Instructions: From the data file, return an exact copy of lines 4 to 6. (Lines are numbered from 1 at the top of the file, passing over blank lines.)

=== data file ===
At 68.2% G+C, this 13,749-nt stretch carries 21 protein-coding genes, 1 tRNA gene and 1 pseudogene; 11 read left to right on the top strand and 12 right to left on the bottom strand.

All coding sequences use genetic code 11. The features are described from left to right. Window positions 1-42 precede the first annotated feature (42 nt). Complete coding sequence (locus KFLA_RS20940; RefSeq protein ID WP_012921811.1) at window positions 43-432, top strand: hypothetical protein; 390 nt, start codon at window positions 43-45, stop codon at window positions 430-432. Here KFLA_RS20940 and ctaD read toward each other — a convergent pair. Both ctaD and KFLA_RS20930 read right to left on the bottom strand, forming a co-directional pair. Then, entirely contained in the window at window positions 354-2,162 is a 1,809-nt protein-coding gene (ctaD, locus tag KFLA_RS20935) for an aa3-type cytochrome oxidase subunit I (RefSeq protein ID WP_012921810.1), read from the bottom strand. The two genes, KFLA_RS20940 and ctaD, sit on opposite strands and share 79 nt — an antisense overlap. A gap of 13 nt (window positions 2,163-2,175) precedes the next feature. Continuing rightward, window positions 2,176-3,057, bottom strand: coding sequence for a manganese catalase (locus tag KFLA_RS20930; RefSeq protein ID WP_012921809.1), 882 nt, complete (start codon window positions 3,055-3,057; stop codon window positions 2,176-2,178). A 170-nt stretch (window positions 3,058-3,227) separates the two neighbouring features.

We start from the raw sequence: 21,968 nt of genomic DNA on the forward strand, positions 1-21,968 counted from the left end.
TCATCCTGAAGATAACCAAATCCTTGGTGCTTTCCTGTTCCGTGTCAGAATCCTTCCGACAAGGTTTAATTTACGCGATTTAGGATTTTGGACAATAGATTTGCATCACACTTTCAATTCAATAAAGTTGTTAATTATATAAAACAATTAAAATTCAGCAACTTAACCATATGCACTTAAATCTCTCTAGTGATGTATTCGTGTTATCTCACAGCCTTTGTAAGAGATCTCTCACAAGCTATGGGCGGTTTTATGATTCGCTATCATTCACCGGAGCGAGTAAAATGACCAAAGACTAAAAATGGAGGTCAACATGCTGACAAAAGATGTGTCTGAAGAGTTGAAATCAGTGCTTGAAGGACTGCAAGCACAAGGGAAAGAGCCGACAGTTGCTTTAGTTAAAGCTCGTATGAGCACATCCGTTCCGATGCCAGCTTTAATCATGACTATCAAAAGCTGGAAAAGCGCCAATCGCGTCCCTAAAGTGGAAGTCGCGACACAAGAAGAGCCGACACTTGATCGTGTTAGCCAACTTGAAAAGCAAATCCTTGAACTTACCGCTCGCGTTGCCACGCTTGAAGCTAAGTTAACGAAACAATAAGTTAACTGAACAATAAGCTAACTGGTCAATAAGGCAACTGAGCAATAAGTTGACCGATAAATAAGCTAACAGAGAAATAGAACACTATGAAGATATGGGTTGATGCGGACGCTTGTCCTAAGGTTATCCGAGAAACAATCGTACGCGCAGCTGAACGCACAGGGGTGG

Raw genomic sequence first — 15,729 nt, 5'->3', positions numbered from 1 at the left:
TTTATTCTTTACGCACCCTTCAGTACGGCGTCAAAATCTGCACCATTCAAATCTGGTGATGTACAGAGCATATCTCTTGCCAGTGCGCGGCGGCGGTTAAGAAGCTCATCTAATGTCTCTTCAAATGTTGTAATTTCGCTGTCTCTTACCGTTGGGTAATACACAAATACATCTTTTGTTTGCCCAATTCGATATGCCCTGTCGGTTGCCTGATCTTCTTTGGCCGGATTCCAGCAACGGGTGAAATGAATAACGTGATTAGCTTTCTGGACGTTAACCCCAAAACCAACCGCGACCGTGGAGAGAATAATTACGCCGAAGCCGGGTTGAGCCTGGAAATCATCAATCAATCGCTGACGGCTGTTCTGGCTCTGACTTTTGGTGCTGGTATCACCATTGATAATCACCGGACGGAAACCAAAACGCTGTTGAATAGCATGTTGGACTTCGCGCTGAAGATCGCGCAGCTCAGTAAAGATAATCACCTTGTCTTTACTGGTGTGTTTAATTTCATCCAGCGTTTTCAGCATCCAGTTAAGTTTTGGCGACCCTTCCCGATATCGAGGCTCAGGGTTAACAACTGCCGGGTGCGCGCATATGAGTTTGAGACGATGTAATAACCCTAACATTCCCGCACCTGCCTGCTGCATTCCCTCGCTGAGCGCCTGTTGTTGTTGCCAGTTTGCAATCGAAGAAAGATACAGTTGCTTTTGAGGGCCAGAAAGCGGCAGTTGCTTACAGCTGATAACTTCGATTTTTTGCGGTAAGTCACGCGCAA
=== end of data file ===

TCATCCTGAAGATAACCAAATCCTTGGTGCTTTCCTGTTCCGTGTCAGAATCCTTCCGACAAGGTTTAATTTACGCGATTTAGGATTTTGGACAATAGATTTGCATCACACTTTCAATTCAATAAAGTTGTTAATTATATAAAACAATTAAAATTCAGCAACTTAACCATATGCACTTAAATCTCTCTAGTGATGTATTCGTGTTATCTCACAGCCTTTGTAAGAGATCTCTCACAAGCTATGGGCGGTTTTATGATTCGCTATCATTCACCGGAGCGAGTAAAATGACCAAAGACTAAAAATGGAGGTCAACATGCTGACAAAAGATGTGTCTGAAGAGTTGAAATCAGTGCTTGAAGGACTGCAAGCACAAGGGAAAGAGCCGACAGTTGCTTTAGTTAAAGCTCGTATGAGCACATCCGTTCCGATGCCAGCTTTAATCATGACTATCAAAAGCTGGAAAAGCGCCAATCGCGTCCCTAAAGTGGAAGTCGCGACACAAGAAGAGCCGACACTTGATCGTGTTAGCCAACTTGAAAAGCAAATCCTTGAACTTACCGCTCGCGTTGCCACGCTTGAAGCTAAGTTAACGAAACAATAAGTTAACTGAACAATAAGCTAACTGGTCAATAAGGCAACTGAGCAATAAGTTGACCGATAAATAAGCTAACAGAGAAATAGAACACTATGAAGATATGGGTTGATGCGGACGCTTGTCCTAAGGTTATCCGAGAAACAATCGTACGCGCAGCTGAACGCACAGGGGTGG

Raw genomic sequence first — 15,729 nt, 5'->3', positions numbered from 1 at the left:
TTTATTCTTTACGCACCCTTCAGTACGGCGTCAAAATCTGCACCATTCAAATCTGGTGATGTACAGAGCATATCTCTTGCCAGTGCGCGGCGGCGGTTAAGAAGCTCATCTAATGTCTCTTCAAATGTTGTAATTTCGCTGTCTCTTACCGTTGGGTAATACACAAATACATCTTTTGTTTGCCCAATTCGATATGCCCTGTCGGTTGCCTGATCTTCTTTGGCCGGATTCCAGCAACGGGTGAAATGAATAACGTGATTAGCTTTCTGGACGTTAACCCCAAAACCAACCGCGACCGTGGAGAGAATAATTACGCCGAAGCCGGGTTGAGCCTGGAAATCATCAATCAATCGCTGACGGCTGTTCTGGCTCTGACTTTTGGTGCTGGTATCACCATTGATAATCACCGGACGGAAACCAAAACGCTGTTGAATAGCATGTTGGACTTCGCGCTGAAGATCGCGCAGCTCAGTAAAGATAATCACCTTGTCTTTACTGGTGTGTTTAATTTCATCCAGCGTTTTCAGCATCCAGTTAAGTTTTGGCGACCCTTCCCGATATCGAGGCTCAGGGTTAACAACTGCCGGGTGCGCGCATATGAGTTTGAGACGATGTAATAACCCTAACATTCCCGCACCTGCCTGCTGCATTCCCTCGCTGAGCGCCTGTTGTTGTTGCCAGTTTGCAATCGAAGAAAGATACAGTTGCTTTTGAGGGCCAGAAAGCGGCAGTTGCTTACAGCTGATAACTTCGATTTTTTGCGGTAAGTCACGCGCAA